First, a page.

Lindsay Roitman implements and manages strategic communications, public affairs policies, fundraising, and other key initiatives for corporations, national political organizations, and philanthropic groups. Since 2019, she has been the director of Microsoft’s MSPAC, acommitteeresponsible for oversight of Microsoft’s political spending. Prior to this role, she was senior philanthropy director for the Climate Leadership Initiative, a nonprofit committed to accelerating climate solutions. From 2015-16, she served as the Northwest deputy national finance director for Hillary Clinton’s presidential campaign and was the finance director for Washington Sen. Maria Cantwell’s campaign from 2011-13. She has been a senior advisor and vice president of development for the American Association for Justice, an organization dedicated to protecting civil justice. As senior technical recruiter at Microsoft from 1999-2005, Roitman helped initiate Microsoft’s Explorer Program to diversify the pool of qualified candidates for the company’s college internships by engaging women and minority students. For more than a decade, she has served as director of Powerful Voices, an organization dedicated to activism, civil justice, and leadership opportunities for girls.
Dr. Samuel H. Smith has dedicated his life to opening doors of opportunity for students. From 1985-2000, Smith served as Washington State University’s eighth president and helped launch WSU’s Vancouver, Tri-Cities, and Spokane campuses. During his tenure, he also promoted distance learning programs that expanded into the university’s Global Campus. Smith’s improvements to education, international programs, and increased opportunities for women and minorities have received national and global recognition. A former faculty member at the University of California and Pennsylvania State University, he also held leadership roles at both schools. He served terms as chair for the NCAA and the National Association of State Universities and Land-Grant Colleges. Since retiring, Smith’s passion for educational access and development has continued. He is a founding board member of Western Governors University and the College Success Foundation, an organization that provides scholarships and mentoring to low-income students. Smith previously served on the Washington State Higher Education Coordinating Board. Smith holds bachelor’s and doctoral degrees in plant pathology, in addition to four honorary doctoral degrees.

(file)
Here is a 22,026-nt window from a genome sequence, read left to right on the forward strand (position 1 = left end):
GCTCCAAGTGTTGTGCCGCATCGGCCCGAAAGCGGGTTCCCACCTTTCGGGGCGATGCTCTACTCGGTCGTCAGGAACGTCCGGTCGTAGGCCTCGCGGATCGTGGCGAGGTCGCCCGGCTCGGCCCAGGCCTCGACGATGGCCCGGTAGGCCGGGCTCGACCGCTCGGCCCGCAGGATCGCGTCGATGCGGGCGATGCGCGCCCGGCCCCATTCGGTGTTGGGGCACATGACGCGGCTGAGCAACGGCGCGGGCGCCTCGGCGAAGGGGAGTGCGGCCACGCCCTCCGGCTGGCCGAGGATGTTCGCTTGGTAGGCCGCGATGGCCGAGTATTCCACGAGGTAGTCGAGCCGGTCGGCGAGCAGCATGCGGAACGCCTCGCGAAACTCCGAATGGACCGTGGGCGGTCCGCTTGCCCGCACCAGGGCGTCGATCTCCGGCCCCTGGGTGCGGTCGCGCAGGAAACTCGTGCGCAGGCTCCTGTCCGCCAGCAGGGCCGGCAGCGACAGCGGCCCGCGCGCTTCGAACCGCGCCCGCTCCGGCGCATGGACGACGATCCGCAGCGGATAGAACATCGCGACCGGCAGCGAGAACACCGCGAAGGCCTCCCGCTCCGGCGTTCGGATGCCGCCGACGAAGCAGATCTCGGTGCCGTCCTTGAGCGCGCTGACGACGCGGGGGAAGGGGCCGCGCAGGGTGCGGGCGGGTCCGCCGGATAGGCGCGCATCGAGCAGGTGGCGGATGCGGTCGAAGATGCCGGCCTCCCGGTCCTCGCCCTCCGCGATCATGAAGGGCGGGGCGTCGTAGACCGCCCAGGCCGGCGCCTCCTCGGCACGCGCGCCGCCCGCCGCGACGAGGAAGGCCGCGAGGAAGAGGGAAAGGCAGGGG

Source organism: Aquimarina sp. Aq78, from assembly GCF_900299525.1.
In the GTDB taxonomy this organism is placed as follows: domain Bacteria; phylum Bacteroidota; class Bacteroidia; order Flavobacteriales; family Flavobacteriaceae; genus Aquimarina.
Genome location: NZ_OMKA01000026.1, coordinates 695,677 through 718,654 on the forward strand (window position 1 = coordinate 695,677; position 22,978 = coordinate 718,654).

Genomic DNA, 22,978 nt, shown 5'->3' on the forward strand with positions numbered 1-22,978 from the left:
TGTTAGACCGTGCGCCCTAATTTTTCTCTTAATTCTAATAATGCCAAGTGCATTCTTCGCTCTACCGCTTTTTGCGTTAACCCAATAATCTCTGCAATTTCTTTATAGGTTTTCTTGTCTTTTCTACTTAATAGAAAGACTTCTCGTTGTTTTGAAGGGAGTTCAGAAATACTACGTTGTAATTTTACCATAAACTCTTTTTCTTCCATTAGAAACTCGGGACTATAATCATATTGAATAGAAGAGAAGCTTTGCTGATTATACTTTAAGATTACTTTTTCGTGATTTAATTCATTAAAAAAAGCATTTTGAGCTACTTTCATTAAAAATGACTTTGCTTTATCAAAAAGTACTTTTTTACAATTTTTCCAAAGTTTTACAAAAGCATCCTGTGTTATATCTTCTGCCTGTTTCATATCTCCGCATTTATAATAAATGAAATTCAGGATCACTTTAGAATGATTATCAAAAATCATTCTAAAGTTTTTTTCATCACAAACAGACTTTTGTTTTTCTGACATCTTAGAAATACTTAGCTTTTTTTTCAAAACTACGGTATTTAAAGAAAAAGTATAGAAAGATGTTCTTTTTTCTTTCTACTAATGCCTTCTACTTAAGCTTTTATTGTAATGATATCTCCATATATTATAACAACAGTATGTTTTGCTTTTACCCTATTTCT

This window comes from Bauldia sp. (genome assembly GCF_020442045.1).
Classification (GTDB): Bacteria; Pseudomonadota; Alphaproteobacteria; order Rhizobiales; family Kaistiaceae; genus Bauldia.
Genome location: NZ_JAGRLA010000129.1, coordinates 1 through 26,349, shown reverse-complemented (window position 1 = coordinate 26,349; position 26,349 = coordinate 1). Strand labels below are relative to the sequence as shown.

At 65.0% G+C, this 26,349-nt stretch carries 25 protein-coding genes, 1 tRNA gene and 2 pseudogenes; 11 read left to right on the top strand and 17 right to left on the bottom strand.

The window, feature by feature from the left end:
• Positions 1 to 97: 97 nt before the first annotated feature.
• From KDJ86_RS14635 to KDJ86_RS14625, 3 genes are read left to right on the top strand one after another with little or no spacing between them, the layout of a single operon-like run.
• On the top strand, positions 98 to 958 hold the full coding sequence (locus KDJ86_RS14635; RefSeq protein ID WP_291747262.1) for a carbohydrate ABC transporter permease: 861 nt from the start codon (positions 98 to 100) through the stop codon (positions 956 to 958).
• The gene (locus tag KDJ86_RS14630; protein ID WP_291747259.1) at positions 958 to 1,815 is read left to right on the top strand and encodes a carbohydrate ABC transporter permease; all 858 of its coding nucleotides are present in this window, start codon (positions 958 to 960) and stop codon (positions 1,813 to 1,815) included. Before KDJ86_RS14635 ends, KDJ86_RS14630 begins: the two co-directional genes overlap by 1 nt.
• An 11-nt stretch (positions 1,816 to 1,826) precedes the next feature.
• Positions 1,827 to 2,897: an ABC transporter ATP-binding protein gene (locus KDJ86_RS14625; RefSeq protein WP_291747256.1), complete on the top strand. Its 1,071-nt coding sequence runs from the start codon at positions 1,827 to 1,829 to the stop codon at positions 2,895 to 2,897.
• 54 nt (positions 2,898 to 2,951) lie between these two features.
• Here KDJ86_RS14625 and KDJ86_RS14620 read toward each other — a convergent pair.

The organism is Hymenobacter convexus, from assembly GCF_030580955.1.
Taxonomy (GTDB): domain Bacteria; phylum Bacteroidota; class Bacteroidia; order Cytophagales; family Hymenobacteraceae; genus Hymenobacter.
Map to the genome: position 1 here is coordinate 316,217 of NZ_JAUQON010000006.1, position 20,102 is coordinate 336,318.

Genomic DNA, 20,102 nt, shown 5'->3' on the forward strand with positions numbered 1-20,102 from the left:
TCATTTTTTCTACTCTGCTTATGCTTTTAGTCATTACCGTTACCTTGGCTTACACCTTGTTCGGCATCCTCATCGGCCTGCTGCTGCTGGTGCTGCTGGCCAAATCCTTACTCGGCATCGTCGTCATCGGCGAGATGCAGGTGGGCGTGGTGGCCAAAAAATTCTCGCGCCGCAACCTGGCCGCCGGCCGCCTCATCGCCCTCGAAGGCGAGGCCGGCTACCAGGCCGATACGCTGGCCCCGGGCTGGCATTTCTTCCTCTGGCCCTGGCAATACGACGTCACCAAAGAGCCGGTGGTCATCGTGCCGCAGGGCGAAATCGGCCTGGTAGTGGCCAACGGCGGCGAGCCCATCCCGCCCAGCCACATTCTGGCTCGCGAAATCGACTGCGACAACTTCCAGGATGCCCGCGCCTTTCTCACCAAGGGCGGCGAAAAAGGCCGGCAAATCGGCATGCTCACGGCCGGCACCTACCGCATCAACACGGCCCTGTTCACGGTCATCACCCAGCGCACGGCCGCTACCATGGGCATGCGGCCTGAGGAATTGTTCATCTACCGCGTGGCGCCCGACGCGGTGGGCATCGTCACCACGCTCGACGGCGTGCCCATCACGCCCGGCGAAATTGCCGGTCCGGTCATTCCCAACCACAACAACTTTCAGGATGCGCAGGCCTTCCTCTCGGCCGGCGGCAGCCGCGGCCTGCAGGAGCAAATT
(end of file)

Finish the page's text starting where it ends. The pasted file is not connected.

Emeritus council members
Dr. Jennifer Welser serves as chief medical and quality officer for Mars Veterinary Health where she leads medical affairs across the organization. She also partners with chief medical officers from Mars-affiliated practices to expand access to innovative veterinary care and support Mars Petcare’s purpose: A Better World for Pets. Welser previously served as chief medical officer for BluePearl Veterinary Partners where she helped establish the company’s clinician-driven culture and developed its medical leadership team and operations. She also evolved the practice’s residency and internship program. Before joining BluePearl, Welser practiced at the Massachusetts Society for the Prevention of Cruelty to Animals’ Angell Memorial Animal Hospital, and she owned a successful veterinary ophthalmology practice in California. Welser received her DVM from Michigan State University in 1996. She then completed a rotating internship at Auburn University, followed by an ophthalmology residency at Animal Eye Associates in Illinois. She is a board-certified veterinary ophthalmologist.
Jennifer served on the inaugural council until the spring of 2023.